For a long time, and especially since Barack Obama was elected, the GOP has sought to manipulate voters through a mix of barely-concealed racism, misogyny, and reactionary politics. They stirred up Tea Party resentment, gave a wink to birtherism, instituted legislative attacks on women, LGBTQ people, immigrants, and other groups. They stripped the Voting Rights Act step-by-step, undermining the right of African-Americans in particular to cast their ballots freely. They cut corporate regulations, privatized public services, and sold off political influence to the highest bidder. Republicans have been following such a playbook for years, all the way back to Reagan, or even Nixon. They got a lot of Democrats to go along with them in carrying it out.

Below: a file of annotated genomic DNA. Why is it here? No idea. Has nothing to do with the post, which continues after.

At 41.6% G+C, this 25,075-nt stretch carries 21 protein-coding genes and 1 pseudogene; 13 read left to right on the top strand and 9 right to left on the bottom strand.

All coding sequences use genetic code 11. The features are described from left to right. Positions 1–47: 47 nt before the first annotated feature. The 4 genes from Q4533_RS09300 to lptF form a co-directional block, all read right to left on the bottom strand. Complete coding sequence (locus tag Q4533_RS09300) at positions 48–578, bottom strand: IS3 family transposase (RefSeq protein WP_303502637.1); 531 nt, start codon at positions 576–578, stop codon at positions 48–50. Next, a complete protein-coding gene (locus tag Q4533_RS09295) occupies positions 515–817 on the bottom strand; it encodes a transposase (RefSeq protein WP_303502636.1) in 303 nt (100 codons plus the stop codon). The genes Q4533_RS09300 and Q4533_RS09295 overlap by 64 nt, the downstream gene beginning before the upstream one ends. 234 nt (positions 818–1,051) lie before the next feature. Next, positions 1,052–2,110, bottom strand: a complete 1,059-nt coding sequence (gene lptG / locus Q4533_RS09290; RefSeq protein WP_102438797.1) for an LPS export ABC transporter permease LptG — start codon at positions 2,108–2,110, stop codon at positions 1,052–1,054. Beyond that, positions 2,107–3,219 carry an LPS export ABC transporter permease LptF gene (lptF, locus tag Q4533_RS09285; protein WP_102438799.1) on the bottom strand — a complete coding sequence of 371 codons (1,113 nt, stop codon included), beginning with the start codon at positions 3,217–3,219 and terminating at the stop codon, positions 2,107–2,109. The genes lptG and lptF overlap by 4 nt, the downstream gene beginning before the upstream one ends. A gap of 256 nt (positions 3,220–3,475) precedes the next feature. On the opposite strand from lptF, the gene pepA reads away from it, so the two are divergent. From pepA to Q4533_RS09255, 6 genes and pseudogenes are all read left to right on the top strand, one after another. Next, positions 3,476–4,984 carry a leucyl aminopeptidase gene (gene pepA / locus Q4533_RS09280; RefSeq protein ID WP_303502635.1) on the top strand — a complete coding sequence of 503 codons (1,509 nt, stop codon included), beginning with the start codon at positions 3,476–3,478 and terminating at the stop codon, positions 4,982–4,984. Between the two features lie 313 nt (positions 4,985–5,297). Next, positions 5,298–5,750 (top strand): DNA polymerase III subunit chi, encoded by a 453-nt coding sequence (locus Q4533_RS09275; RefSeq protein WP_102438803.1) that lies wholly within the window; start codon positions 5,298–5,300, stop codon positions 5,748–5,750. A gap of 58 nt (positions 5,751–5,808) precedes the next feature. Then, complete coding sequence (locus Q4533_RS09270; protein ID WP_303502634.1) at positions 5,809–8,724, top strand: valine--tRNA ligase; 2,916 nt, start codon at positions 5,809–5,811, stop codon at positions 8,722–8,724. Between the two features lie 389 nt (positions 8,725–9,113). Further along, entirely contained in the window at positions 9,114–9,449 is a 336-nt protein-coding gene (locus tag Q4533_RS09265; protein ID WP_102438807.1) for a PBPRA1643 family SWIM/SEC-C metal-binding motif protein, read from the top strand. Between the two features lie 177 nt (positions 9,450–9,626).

They utilized such tactics as part of a larger strategy aimed squarely at beating back the advances made by trade unions and the people’s movements in the 1960s and 70s. It was a strategy on the part of capital to retake the offensive against labor and the left. From Reagan’s smashing of PATCO in 1981 and the recession that was engineered with interest rate hikes to 21 percent that same year, all the way up to the Paul Ryan austerity budgets of recent years, the GOP’s agenda has been one of crushing labor and starving government (except for the military of course).
Trump is just the next step – the final logical development of this kind of politics. He’s an extreme version of what Republicans have been offering for 35 years, but he is not promising anything all that radically different.